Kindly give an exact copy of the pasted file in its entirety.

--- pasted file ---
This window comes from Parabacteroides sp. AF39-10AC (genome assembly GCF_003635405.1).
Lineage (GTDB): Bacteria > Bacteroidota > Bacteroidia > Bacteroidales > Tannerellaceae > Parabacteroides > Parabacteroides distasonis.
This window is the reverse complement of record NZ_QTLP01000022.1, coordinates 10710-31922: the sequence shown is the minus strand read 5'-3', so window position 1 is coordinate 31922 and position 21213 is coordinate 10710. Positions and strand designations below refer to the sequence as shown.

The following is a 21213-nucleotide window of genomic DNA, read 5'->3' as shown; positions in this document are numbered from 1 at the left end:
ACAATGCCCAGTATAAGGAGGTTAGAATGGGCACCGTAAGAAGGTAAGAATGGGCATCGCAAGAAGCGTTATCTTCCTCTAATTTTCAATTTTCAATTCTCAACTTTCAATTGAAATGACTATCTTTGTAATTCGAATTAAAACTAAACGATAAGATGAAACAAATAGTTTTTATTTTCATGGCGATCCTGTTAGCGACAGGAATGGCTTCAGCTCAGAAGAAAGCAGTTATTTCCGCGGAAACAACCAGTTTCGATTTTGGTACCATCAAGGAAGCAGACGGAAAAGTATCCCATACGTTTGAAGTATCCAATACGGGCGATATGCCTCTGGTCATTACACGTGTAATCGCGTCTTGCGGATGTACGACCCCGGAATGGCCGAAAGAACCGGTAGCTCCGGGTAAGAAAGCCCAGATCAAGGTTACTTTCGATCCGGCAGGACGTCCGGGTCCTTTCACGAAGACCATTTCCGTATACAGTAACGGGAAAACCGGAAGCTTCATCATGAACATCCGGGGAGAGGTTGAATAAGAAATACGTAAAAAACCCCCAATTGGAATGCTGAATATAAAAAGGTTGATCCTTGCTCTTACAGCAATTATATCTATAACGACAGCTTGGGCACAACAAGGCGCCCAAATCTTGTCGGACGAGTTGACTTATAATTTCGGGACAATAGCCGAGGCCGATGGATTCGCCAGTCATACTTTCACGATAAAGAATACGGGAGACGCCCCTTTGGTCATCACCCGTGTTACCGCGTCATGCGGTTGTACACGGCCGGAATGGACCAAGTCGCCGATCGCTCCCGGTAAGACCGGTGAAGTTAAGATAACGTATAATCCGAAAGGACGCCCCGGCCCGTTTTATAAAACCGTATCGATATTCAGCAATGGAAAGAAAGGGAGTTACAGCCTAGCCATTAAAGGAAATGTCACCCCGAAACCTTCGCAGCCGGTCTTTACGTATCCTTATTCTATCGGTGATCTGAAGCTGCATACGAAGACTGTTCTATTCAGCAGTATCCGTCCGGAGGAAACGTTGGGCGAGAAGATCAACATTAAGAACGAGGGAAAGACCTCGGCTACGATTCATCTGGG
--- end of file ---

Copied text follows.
This window comes from Parabacteroides sp. AF39-10AC (genome assembly GCF_003635405.1).
Lineage (GTDB): Bacteria > Bacteroidota > Bacteroidia > Bacteroidales > Tannerellaceae > Parabacteroides > Parabacteroides distasonis.
This window is the reverse complement of record NZ_QTLP01000022.1, coordinates 10710-31922: the sequence shown is the minus strand read 5'-3', so window position 1 is coordinate 31922 and position 21213 is coordinate 10710. Positions and strand designations below refer to the sequence as shown.

The following is a 21213-nucleotide window of genomic DNA, read 5'->3' as shown; positions in this document are numbered from 1 at the left end:
ACAATGCCCAGTATAAGGAGGTTAGAATGGGCACCGTAAGAAGGTAAGAATGGGCATCGCAAGAAGCGTTATCTTCCTCTAATTTTCAATTTTCAATTCTCAACTTTCAATTGAAATGACTATCTTTGTAATTCGAATTAAAACTAAACGATAAGATGAAACAAATAGTTTTTATTTTCATGGCGATCCTGTTAGCGACAGGAATGGCTTCAGCTCAGAAGAAAGCAGTTATTTCCGCGGAAACAACCAGTTTCGATTTTGGTACCATCAAGGAAGCAGACGGAAAAGTATCCCATACGTTTGAAGTATCCAATACGGGCGATATGCCTCTGGTCATTACACGTGTAATCGCGTCTTGCGGATGTACGACCCCGGAATGGCCGAAAGAACCGGTAGCTCCGGGTAAGAAAGCCCAGATCAAGGTTACTTTCGATCCGGCAGGACGTCCGGGTCCTTTCACGAAGACCATTTCCGTATACAGTAACGGGAAAACCGGAAGCTTCATCATGAACATCCGGGGAGAGGTTGAATAAGAAATACGTAAAAAACCCCCAATTGGAATGCTGAATATAAAAAGGTTGATCCTTGCTCTTACAGCAATTATATCTATAACGACAGCTTGGGCACAACAAGGCGCCCAAATCTTGTCGGACGAGTTGACTTATAATTTCGGGACAATAGCCGAGGCCGATGGATTCGCCAGTCATACTTTCACGATAAAGAATACGGGAGACGCCCCTTTGGTCATCACCCGTGTTACCGCGTCATGCGGTTGTACACGGCCGGAATGGACCAAGTCGCCGATCGCTCCCGGTAAGACCGGTGAAGTTAAGATAACGTATAATCCGAAAGGACGCCCCGGCCCGTTTTATAAAACCGTATCGATATTCAGCAATGGAAAGAAAGGGAGTTACAGCCTAGCCATTAAAGGAAATGTCACCCCGAAACCTTCGCAGCCGGTCTTTACGTATCCTTATTCTATCGGTGATCTGAAGCTGCATACGAAGACTGTTCTATTCAGCAGTATCCGTCCGGAGGAAACGTTGGGCGAGAAGATCAACATTAAGAACGAGGGAAAGACCTCGGCTACGATTCATCTGGG